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Migraine: A Spectrum of Ideas$
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Merton Sandler and Geralyn M. Collins

Print publication date: 1990

Print ISBN-13: 9780192618108

Published to Oxford Scholarship Online: March 2012

DOI: 10.1093/acprof:oso/9780192618108.001.0001

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The nature of migraine: do we need to invoke slow neurochemical processes?

The nature of migraine: do we need to invoke slow neurochemical processes?

Chapter:
(p.4) 2. The nature of migraine: do we need to invoke slow neurochemical processes?
Source:
Migraine: A Spectrum of Ideas
Author(s):

J.N. Blau

Publisher:
Oxford University Press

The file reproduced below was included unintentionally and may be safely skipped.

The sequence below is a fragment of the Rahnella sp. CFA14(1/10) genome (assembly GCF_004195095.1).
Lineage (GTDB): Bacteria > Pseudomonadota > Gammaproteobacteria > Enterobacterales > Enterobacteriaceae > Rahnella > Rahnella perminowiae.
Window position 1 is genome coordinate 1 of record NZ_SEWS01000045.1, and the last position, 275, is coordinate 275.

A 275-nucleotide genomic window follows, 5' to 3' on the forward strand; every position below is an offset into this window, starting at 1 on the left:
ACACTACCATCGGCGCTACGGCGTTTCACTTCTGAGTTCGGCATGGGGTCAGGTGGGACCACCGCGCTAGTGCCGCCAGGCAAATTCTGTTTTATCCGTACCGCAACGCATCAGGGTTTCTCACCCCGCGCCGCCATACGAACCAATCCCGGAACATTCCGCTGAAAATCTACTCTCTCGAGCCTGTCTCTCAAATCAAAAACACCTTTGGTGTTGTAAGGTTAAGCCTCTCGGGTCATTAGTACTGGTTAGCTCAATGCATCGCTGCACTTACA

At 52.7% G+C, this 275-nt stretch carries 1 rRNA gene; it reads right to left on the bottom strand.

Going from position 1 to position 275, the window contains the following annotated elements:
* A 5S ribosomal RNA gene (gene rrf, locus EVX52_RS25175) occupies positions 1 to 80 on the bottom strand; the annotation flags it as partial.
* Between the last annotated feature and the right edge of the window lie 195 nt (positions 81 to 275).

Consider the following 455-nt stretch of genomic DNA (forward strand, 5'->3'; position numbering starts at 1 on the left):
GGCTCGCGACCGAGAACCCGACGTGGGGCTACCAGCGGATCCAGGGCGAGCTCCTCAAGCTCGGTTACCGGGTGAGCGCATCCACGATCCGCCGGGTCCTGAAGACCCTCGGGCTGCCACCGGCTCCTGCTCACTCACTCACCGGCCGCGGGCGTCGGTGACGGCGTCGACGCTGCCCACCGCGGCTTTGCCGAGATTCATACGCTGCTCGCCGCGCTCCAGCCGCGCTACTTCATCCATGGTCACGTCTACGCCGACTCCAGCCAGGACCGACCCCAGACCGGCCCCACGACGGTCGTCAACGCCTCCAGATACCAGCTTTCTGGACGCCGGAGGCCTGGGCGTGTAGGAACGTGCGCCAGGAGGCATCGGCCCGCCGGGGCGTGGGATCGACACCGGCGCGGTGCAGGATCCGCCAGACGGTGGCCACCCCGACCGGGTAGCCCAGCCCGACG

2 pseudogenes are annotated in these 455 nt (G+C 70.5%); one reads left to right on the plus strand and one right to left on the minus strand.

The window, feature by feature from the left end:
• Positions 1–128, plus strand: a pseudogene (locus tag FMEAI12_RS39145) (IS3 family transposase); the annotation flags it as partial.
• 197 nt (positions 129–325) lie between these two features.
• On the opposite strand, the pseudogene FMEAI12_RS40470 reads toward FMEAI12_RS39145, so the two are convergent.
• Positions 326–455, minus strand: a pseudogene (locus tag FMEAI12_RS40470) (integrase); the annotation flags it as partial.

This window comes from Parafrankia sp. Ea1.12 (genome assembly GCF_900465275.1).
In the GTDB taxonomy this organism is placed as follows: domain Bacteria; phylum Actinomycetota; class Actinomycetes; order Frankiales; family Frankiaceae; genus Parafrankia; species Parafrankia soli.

DOI:10.1093/acprof:oso/9780192618108.003.0002

This chapter asks: What is migraine? The word ‘migraine’ needs clarifying because it can be used in two senses: clinical attacks and the underlying migraine processes. This chapter describes the clinical phenomena of migraine (first in outline and then in detail), followed by the life-cycle of migraine in individuals, and ends with some implications of clinical migraine on possible mechanisms. The chapter tries to define migraine more strictly, the novel feature of this definition being that it includes timing, which has been incorporated in the International Headache Society's (IHS) Classification. This chapter describes five phases of migraine attack.

Keywords:   migraine attack, clinical attack, migraine processes, neurochemical processes, life-cycle, International Headache Society

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